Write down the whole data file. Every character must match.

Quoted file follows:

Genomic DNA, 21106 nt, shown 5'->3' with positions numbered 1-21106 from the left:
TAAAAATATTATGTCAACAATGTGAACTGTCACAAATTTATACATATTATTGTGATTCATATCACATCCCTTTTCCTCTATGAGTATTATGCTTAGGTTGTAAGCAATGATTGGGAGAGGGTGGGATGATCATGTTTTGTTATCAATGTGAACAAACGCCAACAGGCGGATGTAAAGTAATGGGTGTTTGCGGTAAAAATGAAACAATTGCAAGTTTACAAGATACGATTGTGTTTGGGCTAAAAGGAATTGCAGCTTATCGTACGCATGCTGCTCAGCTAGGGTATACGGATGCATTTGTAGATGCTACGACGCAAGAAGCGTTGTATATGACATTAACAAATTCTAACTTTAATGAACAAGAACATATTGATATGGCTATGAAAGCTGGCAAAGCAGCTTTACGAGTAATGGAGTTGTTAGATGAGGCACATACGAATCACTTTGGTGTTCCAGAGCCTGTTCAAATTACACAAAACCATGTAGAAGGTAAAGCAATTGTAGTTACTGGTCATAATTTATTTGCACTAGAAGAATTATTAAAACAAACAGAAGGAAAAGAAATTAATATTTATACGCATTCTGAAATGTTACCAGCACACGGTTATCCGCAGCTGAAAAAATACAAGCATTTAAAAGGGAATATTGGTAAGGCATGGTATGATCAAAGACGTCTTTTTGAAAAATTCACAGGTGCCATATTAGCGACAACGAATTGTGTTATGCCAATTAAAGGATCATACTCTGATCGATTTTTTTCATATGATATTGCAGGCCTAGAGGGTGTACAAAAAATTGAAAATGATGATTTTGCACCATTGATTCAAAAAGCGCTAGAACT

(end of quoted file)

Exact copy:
Genomic DNA, 21106 nt, shown 5'->3' with positions numbered 1-21106 from the left:
TAAAAATATTATGTCAACAATGTGAACTGTCACAAATTTATACATATTATTGTGATTCATATCACATCCCTTTTCCTCTATGAGTATTATGCTTAGGTTGTAAGCAATGATTGGGAGAGGGTGGGATGATCATGTTTTGTTATCAATGTGAACAAACGCCAACAGGCGGATGTAAAGTAATGGGTGTTTGCGGTAAAAATGAAACAATTGCAAGTTTACAAGATACGATTGTGTTTGGGCTAAAAGGAATTGCAGCTTATCGTACGCATGCTGCTCAGCTAGGGTATACGGATGCATTTGTAGATGCTACGACGCAAGAAGCGTTGTATATGACATTAACAAATTCTAACTTTAATGAACAAGAACATATTGATATGGCTATGAAAGCTGGCAAAGCAGCTTTACGAGTAATGGAGTTGTTAGATGAGGCACATACGAATCACTTTGGTGTTCCAGAGCCTGTTCAAATTACACAAAACCATGTAGAAGGTAAAGCAATTGTAGTTACTGGTCATAATTTATTTGCACTAGAAGAATTATTAAAACAAACAGAAGGAAAAGAAATTAATATTTATACGCATTCTGAAATGTTACCAGCACACGGTTATCCGCAGCTGAAAAAATACAAGCATTTAAAAGGGAATATTGGTAAGGCATGGTATGATCAAAGACGTCTTTTTGAAAAATTCACAGGTGCCATATTAGCGACAACGAATTGTGTTATGCCAATTAAAGGATCATACTCTGATCGATTTTTTTCATATGATATTGCAGGCCTAGAGGGTGTACAAAAAATTGAAAATGATGATTTTGCACCATTGATTCAAAAAGCGCTAGAACT